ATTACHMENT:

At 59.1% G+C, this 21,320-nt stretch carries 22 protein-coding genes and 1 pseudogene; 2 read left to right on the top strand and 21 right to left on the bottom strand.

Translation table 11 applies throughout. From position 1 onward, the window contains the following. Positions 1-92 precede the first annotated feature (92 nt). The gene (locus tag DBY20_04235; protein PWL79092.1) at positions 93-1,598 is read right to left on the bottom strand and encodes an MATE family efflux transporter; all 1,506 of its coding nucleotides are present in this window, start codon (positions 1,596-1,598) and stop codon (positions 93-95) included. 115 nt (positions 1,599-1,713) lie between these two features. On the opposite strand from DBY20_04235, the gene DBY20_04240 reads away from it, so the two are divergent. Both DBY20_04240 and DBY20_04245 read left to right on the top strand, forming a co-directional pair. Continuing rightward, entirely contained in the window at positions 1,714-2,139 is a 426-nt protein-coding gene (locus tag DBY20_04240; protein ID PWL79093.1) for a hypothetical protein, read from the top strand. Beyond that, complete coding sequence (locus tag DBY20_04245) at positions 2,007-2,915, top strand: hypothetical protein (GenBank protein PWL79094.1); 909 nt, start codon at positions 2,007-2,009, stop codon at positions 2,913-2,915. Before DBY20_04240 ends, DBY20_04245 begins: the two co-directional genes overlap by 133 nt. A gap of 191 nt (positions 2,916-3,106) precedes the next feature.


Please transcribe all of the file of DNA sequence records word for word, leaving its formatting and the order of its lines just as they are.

At 59.1% G+C, this 21,320-nt stretch carries 22 protein-coding genes and 1 pseudogene; 2 read left to right on the top strand and 21 right to left on the bottom strand.

Translation table 11 applies throughout. From position 1 onward, the window contains the following. Positions 1-92 precede the first annotated feature (92 nt). The gene (locus tag DBY20_04235; protein PWL79092.1) at positions 93-1,598 is read right to left on the bottom strand and encodes an MATE family efflux transporter; all 1,506 of its coding nucleotides are present in this window, start codon (positions 1,596-1,598) and stop codon (positions 93-95) included. 115 nt (positions 1,599-1,713) lie between these two features. On the opposite strand from DBY20_04235, the gene DBY20_04240 reads away from it, so the two are divergent. Both DBY20_04240 and DBY20_04245 read left to right on the top strand, forming a co-directional pair. Continuing rightward, entirely contained in the window at positions 1,714-2,139 is a 426-nt protein-coding gene (locus tag DBY20_04240; protein ID PWL79093.1) for a hypothetical protein, read from the top strand. Beyond that, complete coding sequence (locus tag DBY20_04245) at positions 2,007-2,915, top strand: hypothetical protein (GenBank protein PWL79094.1); 909 nt, start codon at positions 2,007-2,009, stop codon at positions 2,913-2,915. Before DBY20_04240 ends, DBY20_04245 begins: the two co-directional genes overlap by 133 nt. A gap of 191 nt (positions 2,916-3,106) precedes the next feature.